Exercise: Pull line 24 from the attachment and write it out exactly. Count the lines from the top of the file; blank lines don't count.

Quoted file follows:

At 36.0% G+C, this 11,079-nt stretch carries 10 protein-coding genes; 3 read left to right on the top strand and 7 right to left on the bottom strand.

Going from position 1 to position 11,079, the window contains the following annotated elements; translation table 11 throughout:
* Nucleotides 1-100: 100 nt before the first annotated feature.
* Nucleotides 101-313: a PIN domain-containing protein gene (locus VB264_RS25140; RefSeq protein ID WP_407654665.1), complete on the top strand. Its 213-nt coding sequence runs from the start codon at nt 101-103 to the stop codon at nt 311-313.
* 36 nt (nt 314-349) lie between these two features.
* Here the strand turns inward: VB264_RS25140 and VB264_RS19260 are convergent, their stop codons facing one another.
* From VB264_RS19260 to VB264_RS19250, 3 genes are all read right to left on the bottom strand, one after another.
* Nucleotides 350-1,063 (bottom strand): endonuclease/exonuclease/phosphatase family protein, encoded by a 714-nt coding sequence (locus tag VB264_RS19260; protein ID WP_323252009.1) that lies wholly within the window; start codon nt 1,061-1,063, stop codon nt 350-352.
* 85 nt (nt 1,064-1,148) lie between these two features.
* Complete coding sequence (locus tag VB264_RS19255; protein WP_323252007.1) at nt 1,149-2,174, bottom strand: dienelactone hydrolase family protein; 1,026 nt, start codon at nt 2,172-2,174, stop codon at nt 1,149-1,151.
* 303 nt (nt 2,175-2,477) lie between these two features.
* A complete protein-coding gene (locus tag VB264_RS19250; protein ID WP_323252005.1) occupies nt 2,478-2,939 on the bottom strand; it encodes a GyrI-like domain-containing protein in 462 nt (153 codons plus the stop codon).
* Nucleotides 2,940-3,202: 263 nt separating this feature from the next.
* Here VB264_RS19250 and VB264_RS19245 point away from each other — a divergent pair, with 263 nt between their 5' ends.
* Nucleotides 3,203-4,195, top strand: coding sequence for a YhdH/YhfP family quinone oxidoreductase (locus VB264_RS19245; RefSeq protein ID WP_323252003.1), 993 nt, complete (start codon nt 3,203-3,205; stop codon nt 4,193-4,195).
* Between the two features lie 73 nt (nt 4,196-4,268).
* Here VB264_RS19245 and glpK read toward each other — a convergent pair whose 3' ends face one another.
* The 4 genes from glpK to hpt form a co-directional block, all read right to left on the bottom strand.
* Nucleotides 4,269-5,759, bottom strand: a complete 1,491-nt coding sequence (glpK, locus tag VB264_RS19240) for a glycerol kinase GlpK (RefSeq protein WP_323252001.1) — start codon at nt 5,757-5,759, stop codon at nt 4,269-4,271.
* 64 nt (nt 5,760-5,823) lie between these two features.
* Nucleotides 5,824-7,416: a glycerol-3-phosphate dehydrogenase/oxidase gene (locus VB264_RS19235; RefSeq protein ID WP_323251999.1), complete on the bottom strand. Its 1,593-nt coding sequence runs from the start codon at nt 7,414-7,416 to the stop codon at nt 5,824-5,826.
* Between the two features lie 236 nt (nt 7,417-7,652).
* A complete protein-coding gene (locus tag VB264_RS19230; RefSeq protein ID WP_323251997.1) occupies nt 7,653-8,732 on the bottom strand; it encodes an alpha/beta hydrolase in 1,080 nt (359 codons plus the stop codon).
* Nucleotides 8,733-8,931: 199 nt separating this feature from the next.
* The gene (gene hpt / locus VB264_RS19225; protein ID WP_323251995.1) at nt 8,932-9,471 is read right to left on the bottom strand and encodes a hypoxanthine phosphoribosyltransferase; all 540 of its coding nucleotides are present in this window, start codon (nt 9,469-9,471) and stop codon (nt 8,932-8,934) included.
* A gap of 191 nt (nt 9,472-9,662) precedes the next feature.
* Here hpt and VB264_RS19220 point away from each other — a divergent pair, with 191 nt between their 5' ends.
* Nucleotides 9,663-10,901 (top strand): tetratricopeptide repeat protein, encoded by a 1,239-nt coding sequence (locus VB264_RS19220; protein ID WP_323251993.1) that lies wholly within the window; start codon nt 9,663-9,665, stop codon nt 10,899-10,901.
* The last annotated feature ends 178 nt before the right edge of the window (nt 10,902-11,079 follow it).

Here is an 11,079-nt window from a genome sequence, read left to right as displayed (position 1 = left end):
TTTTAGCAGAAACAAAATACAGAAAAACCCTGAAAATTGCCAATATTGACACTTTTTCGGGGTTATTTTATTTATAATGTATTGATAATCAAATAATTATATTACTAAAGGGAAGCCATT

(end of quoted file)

* Nucleotides 8,733-8,931: 199 nt separating this feature from the next.